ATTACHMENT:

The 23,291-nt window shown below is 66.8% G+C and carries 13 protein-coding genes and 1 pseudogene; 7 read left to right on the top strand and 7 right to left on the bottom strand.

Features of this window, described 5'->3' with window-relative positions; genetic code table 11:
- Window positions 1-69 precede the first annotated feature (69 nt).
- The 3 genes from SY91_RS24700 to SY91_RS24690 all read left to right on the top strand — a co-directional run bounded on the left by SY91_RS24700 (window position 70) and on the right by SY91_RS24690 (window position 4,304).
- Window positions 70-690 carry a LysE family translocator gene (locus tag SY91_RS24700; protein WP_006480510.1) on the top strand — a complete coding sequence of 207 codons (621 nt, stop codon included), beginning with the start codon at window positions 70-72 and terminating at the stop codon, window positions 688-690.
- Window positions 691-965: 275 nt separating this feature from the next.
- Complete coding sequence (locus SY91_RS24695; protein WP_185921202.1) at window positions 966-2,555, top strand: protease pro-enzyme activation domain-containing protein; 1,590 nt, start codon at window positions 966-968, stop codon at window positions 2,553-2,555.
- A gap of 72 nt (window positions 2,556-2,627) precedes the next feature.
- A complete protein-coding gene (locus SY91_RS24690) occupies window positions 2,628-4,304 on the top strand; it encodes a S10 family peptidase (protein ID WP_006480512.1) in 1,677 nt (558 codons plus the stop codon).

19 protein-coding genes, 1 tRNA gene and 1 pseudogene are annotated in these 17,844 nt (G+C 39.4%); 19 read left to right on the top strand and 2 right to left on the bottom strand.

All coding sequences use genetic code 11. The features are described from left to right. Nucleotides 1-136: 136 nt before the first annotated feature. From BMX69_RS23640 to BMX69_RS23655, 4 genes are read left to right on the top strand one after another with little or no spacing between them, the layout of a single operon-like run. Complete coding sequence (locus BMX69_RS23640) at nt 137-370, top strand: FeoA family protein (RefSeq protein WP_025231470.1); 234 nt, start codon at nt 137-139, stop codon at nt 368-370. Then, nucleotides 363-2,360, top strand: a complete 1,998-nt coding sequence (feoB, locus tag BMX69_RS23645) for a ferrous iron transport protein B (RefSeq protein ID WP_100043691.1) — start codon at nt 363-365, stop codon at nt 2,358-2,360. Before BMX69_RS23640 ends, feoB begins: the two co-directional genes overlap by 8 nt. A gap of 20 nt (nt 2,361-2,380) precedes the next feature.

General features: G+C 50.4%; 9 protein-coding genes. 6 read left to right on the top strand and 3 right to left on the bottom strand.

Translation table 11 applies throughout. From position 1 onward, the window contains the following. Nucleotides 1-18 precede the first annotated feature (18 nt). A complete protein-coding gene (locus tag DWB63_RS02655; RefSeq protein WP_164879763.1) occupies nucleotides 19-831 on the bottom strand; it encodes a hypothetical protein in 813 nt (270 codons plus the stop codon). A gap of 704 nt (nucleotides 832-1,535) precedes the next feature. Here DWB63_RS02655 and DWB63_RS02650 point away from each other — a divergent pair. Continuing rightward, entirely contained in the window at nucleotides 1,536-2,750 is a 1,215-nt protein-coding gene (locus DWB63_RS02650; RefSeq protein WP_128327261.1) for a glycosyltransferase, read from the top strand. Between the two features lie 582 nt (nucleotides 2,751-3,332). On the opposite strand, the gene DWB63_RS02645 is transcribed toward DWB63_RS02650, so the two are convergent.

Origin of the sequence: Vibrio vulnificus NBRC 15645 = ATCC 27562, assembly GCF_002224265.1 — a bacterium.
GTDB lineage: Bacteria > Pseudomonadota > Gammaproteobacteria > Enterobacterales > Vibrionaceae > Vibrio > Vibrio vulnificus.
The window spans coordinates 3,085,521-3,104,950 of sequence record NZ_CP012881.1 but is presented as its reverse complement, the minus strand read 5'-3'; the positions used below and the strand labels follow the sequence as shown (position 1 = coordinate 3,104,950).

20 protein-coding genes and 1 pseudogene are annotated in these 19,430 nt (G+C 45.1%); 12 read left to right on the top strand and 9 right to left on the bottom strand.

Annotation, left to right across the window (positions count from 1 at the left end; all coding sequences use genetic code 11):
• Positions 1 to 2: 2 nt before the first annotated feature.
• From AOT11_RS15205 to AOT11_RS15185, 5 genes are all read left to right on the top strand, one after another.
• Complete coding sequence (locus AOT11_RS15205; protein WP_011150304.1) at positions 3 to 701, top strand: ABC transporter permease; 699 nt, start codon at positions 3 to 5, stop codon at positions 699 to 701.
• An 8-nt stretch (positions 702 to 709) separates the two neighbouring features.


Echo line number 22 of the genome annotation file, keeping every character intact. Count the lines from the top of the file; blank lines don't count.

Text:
• An 8-nt stretch (positions 702 to 709) separates the two neighbouring features.